In recent years the Keffiyeh has gained a lot of attention in the fashion world, it became a worldwide phenomenon for many people to wear it. It was sold all over the world mainly being imported from China with people were wearing it for ‘fashion’ as opposed to recognizing it for the symbol it carries, and the struggles it has been through.
Often when Muslims and Arabs express their solidarity by wearing a keffiyeh we are berated and denounced as inherently violent. Those who do not belong to either group and wear it are either considered terrorist sympathizers or simply chic, hipster, edgy, and even fashion forward. Most do not even know what it means and can easily discard it when it is not in season anymore, while we live with it our entire lives. The worst part of all of this is that this sudden popularity of the scarf had not benefited Palestinians in any way.
There is only one Keffiyeh factory left in Palestine in Hebron (Khalil), the ‘Herbawi factory’ continuously struggle to stay open, while most stores buy their keffiyehs from china at a cheap price and re-sell it at a huge percentage markup. It is a slap in the face to real Palestinian Keffiyeh makers who are struggling to keep their business alive. They sell it at a lower price and are the original makers of this item, yet stores who do not care about the Palestinian resistance, and often even criticize it, are outselling them. It would be considered an abomination to attempt to sell a keffiyeh patterned shirt like Urban Outfitters for $115 in Palestine. And although the price is much more fair on the Palestinian end, and is original, they are the ones struggling to survive meanwhile companies that do not care about the Palestinian cause are profiting off it. This cultural appropriation is especially angering because it was simply another fashion trend which people followed because it was in style. A solidarity staple was donned around the necks of people who did not even acknowledge the Palestinian struggle. The sentimental value was ripped to shreds when many stores carried it in different styles and colors.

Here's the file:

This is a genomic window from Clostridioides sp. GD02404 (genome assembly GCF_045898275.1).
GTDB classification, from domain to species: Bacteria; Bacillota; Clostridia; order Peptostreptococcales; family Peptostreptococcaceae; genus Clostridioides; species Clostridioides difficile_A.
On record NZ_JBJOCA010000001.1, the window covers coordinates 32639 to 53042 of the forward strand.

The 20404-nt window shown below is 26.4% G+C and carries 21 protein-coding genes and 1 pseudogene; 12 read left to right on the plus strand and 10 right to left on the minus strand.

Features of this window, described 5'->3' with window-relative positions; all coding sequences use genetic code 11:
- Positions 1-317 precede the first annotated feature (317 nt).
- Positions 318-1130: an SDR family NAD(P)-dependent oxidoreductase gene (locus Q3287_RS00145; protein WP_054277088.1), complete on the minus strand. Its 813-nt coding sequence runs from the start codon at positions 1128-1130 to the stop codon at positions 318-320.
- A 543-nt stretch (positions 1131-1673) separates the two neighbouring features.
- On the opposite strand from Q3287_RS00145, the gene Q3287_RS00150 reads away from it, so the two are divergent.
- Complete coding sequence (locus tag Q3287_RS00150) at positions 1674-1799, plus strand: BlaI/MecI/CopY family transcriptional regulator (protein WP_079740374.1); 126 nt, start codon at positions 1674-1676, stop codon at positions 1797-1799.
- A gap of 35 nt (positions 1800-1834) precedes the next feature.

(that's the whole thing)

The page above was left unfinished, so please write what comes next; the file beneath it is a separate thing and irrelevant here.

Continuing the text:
Ben Norton wrote a great article on the cultural appropriation, fashion and solidarity when it comes to Keffiyeh. It is worth reading in its entirety. Read more